MedQuest College equips students with human trafficking prevention training

By Berry Craig, Building Kentucky

More than 300,000 children are trafficked every year. Of those children, only 1% are identified and rescued. However, a staggering 88% of victims encounter a healthcare professional at some point along the way – meaning health care and human trafficking prevention go hand in hand.

MedQuest College and the Safe House Project are training health care workers to make a meaningful difference in human trafficking prevention.

Using training developed by the Academy of Forensic Nursing in collaboration with human traffic survivors, heath care leaders and the Safe House Project, MedQuest College has become the first school in the nation to incorporate HOPE victim identification education into its curriculum for everyone.

January is National Human Trafficking Awareness Month which makes the roll out of this new program even more meaningful.

What is human trafficking and who does it impact?

According to the Department of Homeland Security, human trafficking involves the use of force, fraud, or coercion to obtain some type of labor or commercial sex act.

Every year, millions of men, women, and children are trafficked worldwide – including right here in the United States.

It can happen in any community and victims can be any age, race, gender, or nationality. Traffickers might use violence, manipulation, or false promises of well-paying jobs or romantic relationships to lure victims into trafficking situations.

What is the link between health care and human trafficking?

Human trafficking can happen anywhere and at any time – and everyone has a duty to know how to spot a potential victim. Large organizations – like schools, companies and hospitals – have a platform, community engagement and funding to facilitate meaningful change.

MedQuest is training health care workers that work in hospitals, doctor’s offices, skilled nursing facilities and more around the state, region and nationwide. The inclusion of training for health care workers on how to spot, report, and prevent trafficking gives a voice to those without one.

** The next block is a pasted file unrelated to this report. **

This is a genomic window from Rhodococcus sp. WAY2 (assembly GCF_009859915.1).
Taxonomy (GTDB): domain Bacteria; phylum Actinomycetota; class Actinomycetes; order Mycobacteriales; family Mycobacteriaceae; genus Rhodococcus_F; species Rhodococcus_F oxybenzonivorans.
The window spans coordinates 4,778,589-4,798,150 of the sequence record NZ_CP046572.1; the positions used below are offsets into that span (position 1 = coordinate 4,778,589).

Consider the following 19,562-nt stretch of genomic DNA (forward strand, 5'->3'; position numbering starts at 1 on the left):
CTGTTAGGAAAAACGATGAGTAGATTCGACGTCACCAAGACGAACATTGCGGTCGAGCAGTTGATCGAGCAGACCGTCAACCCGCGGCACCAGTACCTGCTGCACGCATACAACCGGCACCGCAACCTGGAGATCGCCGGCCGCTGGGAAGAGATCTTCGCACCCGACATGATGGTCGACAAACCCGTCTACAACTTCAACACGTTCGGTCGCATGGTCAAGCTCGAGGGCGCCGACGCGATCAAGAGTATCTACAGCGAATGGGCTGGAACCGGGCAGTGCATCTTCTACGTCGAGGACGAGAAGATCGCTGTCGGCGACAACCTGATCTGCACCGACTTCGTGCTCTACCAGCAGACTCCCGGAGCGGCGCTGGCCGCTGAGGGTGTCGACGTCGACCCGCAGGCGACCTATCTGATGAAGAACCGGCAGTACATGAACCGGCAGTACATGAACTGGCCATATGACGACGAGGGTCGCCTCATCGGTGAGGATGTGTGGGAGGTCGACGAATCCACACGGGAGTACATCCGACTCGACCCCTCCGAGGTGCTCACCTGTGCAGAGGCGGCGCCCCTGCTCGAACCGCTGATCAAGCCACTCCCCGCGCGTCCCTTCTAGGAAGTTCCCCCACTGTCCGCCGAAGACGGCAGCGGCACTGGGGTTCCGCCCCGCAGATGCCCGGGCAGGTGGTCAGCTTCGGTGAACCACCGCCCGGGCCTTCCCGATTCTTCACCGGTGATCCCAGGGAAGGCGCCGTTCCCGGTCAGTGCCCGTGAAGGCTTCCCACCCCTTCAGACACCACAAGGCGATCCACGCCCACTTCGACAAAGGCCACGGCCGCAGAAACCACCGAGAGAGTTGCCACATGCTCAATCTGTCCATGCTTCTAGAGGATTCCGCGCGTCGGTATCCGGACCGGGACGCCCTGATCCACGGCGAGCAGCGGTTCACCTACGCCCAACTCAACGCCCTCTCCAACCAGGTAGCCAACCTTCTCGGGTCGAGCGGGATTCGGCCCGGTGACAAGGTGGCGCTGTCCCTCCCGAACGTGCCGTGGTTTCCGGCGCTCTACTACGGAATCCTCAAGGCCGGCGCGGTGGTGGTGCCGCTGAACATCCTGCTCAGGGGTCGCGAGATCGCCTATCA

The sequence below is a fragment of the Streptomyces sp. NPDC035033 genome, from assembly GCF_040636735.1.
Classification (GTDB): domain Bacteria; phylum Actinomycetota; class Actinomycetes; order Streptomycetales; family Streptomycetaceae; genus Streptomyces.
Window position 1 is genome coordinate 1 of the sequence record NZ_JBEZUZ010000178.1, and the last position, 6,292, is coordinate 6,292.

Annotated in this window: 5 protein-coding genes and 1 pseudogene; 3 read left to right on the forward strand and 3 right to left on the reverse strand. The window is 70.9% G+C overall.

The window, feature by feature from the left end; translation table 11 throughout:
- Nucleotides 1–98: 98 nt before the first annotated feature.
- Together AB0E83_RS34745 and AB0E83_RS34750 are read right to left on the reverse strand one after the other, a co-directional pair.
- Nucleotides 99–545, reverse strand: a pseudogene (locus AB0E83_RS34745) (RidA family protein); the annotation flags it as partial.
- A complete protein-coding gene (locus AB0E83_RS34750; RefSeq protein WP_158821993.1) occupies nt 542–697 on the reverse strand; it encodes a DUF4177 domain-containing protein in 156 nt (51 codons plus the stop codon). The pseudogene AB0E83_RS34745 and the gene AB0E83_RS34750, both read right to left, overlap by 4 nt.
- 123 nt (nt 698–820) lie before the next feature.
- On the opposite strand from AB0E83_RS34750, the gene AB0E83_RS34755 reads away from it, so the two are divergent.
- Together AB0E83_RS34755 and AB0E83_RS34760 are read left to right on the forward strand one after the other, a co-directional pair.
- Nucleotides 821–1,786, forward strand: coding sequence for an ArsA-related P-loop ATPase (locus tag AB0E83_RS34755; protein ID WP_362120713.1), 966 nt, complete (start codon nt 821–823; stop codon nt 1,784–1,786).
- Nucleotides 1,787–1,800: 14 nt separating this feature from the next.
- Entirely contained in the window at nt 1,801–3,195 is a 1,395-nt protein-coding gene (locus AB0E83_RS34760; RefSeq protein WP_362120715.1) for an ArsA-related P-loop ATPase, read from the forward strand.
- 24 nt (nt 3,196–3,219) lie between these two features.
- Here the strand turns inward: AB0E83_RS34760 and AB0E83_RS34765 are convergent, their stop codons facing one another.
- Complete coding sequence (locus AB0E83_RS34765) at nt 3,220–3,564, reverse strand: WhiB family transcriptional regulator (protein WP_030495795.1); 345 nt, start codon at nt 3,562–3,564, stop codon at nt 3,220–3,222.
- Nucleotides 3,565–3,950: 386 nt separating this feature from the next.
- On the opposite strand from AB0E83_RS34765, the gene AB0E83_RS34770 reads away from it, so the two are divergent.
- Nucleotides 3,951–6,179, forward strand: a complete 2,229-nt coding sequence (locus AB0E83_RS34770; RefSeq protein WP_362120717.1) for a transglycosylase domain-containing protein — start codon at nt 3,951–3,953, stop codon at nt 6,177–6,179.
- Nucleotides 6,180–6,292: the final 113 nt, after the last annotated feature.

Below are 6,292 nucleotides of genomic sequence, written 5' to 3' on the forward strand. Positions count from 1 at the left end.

How is MedQuest College implementing this education?

Students are taught the how and why of health care at MedQuest.

“The addition of this training has the potential to save thousands of lives,” said Robin Boughey, Executive Director at MedQuest. “We’re proud our graduates will be equipped to identify potential human trafficking victims, give support and offer resources.”

The Healthcare Observations for the Prevention and Eradication of Human Trafficking Training (HOPE) includes survivor stories, subject matter experts and education to hone detection skills for identifying potential trafficking victims.

All MedQuest students take part in this training as part of their coursework – and all faculty are trained, too – as many of them work in the field in addition to being instructors.

Many MedQuest graduates work at Norton Healthcare.

“HOPE training for MedQuest students is a tremendous asset,” said Miranda Aebersold with Norton Healthcare in Shepherdsville. “We see dozens of people in our offices every day. Our employees will have the necessary training to help identify, support and offer resources to potential victims of trafficking,” Aebersold added.

MedQuest is proud of how the difference it plays in health care and human trafficking prevention.

You can learn more about MedQuest’s training program here.

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